THIS I BELIEVE — Believing The Future In!
I believe so strongly in the power of hope that HOPE has become my personal acronym for Holding Onto Positive Expectations. Years ago I hung a piece of weathered barn board, with one very faded word – HOPE – on my bedroom wall across from the bed, so that the first thing I see in the morning and the last thing I see every night is HOPE.
From time to time, I have wondered where such a completely irrational belief came from in a world that seems to take particular delight in shattering hope, from the alarm radio’s morning report to the evening news. I do know that it was firmly in place twenty-six years ago when I was diagnosed with cancer; and the oncologist told me that there was only so much they could do, the rest was up to me and a hopeful outlook. We talked about hope and he gave me tips on using laughter and music and visualization to focus on hope and exclude everything else. I believe that it worked then, and has continued to work ever since.
Perhaps it came from my incredible good fortune in having had the chance to meet Robert Frost when, as a youngster growing up in a small New Hampshire town, I heard him say, in that unforgettable voice, “Nobody ever told me I could be a poet, I just believed the future in”. Or maybe I was simply imprinted by that ’50’s Academy Award winning tune: “High Hopes”.
Whatever the source, “believing the future in” has been my personal creed at least since high school days, when a summer job at Monadnock state park in southwestern New Hampshire handed me a boss who was also a mentor. Youngsters expect their parents and grandpparents to encourage them to abandon useless doubts and pursue their dreams, but when someone else voluntarily takes on that role, it seems less a prompt and more an achievablre reality. From an average student with questionable grades and no realistic expectations for college, plus a hazy future beyond military service, I began to visualize not just being a park ranger, but someday becoming a director of parks. Somewhere along the way, added hopes of becoming a park scientist, a college professor, and an international consultant for national park systems, just seemed to fall naturally into place.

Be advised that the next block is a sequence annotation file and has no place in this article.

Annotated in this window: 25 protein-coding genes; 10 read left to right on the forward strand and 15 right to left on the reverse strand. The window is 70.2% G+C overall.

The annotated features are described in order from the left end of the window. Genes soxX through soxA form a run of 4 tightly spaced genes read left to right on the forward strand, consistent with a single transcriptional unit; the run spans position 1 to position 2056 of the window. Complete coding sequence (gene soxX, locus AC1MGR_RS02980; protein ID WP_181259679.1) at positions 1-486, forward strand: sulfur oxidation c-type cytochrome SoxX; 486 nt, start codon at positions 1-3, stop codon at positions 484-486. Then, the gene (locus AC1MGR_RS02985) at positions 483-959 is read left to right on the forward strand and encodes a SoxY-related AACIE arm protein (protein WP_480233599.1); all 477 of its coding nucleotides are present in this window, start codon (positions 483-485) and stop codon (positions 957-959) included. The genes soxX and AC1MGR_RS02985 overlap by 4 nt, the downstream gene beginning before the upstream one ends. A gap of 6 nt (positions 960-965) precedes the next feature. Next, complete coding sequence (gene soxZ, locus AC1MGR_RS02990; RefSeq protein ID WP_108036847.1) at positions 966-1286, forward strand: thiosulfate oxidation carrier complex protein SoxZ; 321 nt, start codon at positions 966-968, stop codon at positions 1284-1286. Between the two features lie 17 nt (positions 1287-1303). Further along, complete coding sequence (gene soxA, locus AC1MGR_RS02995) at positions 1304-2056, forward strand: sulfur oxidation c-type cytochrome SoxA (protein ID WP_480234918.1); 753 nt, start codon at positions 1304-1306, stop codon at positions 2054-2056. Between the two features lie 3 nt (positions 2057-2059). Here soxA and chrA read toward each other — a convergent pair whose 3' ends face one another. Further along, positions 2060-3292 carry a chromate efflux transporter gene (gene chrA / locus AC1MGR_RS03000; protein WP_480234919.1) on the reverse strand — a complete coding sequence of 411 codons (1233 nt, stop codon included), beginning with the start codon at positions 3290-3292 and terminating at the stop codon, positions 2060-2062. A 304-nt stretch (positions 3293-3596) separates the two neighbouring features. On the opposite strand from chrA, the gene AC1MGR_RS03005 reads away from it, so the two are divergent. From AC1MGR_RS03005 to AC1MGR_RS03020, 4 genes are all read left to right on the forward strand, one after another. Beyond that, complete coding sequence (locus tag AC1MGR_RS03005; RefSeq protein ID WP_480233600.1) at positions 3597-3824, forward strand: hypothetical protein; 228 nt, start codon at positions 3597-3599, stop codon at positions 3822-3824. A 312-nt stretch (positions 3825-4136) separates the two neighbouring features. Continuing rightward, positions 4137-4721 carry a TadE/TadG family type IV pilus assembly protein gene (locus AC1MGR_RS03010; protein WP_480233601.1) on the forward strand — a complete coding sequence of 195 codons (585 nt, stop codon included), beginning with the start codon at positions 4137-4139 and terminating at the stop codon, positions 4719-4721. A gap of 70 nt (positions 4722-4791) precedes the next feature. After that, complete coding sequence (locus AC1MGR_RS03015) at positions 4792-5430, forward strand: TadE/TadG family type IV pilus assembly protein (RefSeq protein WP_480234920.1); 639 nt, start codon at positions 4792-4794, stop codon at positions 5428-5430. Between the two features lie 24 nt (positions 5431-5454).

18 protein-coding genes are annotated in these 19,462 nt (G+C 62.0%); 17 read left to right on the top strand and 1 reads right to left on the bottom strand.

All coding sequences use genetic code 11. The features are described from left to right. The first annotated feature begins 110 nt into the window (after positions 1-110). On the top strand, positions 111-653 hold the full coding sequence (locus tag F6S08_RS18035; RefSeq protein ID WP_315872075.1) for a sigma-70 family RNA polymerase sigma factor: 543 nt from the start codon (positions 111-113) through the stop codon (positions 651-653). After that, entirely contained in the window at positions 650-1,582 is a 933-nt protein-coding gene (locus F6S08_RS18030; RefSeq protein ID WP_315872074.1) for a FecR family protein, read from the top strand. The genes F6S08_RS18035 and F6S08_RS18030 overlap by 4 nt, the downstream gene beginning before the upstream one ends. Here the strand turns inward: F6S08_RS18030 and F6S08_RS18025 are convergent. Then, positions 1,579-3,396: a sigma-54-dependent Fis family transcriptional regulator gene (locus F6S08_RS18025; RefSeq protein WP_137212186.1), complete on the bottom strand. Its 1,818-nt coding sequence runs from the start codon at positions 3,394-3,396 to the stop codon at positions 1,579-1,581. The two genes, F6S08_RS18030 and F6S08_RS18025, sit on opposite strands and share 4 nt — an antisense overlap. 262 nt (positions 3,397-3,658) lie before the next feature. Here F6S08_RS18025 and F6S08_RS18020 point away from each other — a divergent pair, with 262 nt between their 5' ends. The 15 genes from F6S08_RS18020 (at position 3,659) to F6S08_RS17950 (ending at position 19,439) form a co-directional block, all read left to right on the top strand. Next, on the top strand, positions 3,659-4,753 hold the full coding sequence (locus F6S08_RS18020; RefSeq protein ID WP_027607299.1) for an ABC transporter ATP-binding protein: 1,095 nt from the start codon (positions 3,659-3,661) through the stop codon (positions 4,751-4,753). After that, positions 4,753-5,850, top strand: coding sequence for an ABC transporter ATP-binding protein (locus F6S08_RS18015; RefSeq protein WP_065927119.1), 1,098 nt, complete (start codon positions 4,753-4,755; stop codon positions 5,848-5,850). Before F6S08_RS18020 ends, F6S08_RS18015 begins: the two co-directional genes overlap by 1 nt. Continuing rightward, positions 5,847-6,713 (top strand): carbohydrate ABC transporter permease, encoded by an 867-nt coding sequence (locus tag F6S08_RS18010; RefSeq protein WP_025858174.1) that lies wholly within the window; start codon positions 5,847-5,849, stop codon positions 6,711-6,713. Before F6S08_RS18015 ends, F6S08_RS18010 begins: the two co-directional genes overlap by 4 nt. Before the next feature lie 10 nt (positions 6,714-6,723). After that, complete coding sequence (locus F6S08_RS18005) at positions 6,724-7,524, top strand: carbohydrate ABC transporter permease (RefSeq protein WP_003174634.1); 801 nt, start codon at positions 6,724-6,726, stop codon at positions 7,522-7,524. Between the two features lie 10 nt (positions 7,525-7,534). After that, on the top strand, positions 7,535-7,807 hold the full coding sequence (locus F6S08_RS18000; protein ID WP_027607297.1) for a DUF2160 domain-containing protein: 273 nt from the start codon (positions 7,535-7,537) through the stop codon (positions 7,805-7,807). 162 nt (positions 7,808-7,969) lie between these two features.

Recently, I have been exploiring the broader meaning of hope, particularly for people whose hopes have made a difference for the rest of us. I have come to believe that our hopes define us, both individually and collectively as a people. Hope, it seems is to a nation like yeast is to bread, the state of any nation rising and falling on its hopes. A nation built on hope is never complacent, always believing it can do better. And, opportunity is what keeps all of our hopes alive.. I know that one faded word has certainly worked for me.
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